“Rick Barry has a problem. He would like people to regard him with love and affection, as they do Jerry West and John Havlicek. They do not.” – Tony Kornheiser, A Voice Crying in the Wilderness.
Ricky Barry might not have the same problem as the one a much younger Tony Kornheiser wrote in that seminal SI piece from 1983, but he’s just as cantankerous as he was during his Hall of Fame career.
During the 40-year Anniversary of the Warriors’ sole NBA Championship at Oracle Arena last night, Barry sounded off on LeBron’s ex-teammates during his first foray with Cleveland, Stephen Curry’s passing and why his ’75 title-winning Warriors squad would have gone back-to-back in 1976 if they had been able to get past the Phoenix Suns in the Western Conference Finals.
First though, come Barry’s comments about Steph, which centered on his more flamboyant attempts to find his teammates. Via Marc J. Spears of Yahoo Sports, some his denouncement of Curry’s outrageous passing, while also conceding he would vote Steph for MVP if he could:
“He still has a little way to go as far as the passes that he chooses to make at times,” Barry said of Curry. “He tries to make the great play instead of the simple play. But he’s getting much better at it and his shot selection.”
“But he really has become a great player. And if I had a vote for the Most Valuable Player, Steph is right there. He’s been unbelievable.”
Barry adroitly added that MVP comment at the end so he didn’t piss off Warriors fans even further: earlier in the piece, he castigated Dubs fans for booing owner Joe Lacob during the Chris Mullin’s jersey retirement in March of 2012.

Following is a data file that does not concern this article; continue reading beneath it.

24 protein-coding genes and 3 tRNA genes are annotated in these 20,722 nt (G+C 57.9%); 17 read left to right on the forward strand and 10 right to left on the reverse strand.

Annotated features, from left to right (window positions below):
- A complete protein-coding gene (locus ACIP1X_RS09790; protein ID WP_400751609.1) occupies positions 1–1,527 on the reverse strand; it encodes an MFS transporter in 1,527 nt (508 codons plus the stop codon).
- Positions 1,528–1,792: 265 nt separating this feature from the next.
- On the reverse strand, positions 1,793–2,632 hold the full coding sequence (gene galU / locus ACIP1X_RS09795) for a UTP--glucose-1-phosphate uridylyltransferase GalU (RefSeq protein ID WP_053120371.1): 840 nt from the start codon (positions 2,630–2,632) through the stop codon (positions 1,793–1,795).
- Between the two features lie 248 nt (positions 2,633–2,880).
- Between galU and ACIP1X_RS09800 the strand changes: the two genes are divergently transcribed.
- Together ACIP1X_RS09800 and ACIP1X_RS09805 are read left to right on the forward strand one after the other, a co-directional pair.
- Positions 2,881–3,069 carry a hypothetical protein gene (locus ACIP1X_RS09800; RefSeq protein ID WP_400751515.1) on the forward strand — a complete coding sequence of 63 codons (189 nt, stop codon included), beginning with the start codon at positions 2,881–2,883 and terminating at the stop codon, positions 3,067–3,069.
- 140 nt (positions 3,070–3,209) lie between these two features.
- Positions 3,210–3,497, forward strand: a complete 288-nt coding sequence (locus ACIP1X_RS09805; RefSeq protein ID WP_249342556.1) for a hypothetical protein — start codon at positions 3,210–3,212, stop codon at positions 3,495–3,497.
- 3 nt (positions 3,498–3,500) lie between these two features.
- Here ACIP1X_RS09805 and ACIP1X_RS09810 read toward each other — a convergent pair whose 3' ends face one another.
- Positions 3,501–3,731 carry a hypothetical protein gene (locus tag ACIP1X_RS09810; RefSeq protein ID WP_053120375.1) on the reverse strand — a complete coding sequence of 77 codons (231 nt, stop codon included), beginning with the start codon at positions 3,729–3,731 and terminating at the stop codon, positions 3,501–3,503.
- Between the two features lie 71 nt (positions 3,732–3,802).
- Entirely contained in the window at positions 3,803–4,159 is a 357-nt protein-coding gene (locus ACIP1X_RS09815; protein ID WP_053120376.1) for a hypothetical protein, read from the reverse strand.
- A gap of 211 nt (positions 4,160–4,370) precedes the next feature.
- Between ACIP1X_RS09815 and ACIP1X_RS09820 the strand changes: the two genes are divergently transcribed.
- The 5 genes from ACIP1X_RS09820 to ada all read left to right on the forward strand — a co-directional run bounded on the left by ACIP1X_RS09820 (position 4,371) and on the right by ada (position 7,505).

But Curry does turn the ball over more than he should, and can go for the home run pass when a simple chest pass is the smarter play. How else to explain Curry’s mom getting so much extra coin this year?
There’s more than kernel of truth to what Barry is saying, and it doesn’t make it any less true simply because Barry doesn’t cushion what he says like the rest of us.
Rick also called out LeBron’s former Cavs teammates during Bron’s first seven seasons on the squad and compared them to his own experience with the Warriors. His parallel’s with LeBron may make him sound like an untethered egomaniac, but “The Miami Greyhound” was the legit Finals MVP in ’75 and a 12-time All-Star who probably should have finished higher than fourth in MVP voting that year (Kornheiser’s quote from above was very real: people didn’t like him, for good reason in a lot of cases):
Barry also credited his old Warriors teammates for picking up their play when he struggled. He added that James wasn’t as fortunate while playing for the Cleveland Cavaliers during his first stint from 2003-10.
“Great players are not going to play great all the time,” Barry said. “That happened to LeBron in Cleveland. When he had those off games in some of those playoff series, his teammates didn’t get the job done to get through those tough times.
“My teammates did. I sucked in Games 6 and 7 [of the 1975 West finals].”
We sort of agree, but part of being a leader is challenging your teammates to meet your own benchmarks for performance, something LeBron wasn’t able to do during his first go-around in Cleveland. Plus, James still had to get over a number of psychological hurdles (2011 Finals) before capturing the Larry O’Brien trophy in Miami.
Barry’s teammates primarily disliked him, but he did win. Time heals most wounds, but if Butch Beard or Jamaal Wilkes ever gave an uncensored account of playing with Barry during that Finals-winning season, it would not be filled with convivial memories of Barry. But of course, nothing can replace #Ringz.
Barry will continue to put his foot in his mouth regardless of how good a player he was, but we shouldn’t discount his opinion entirely simply because he’s genetically predisposed to fill a reporter’s notepad with caustic comments.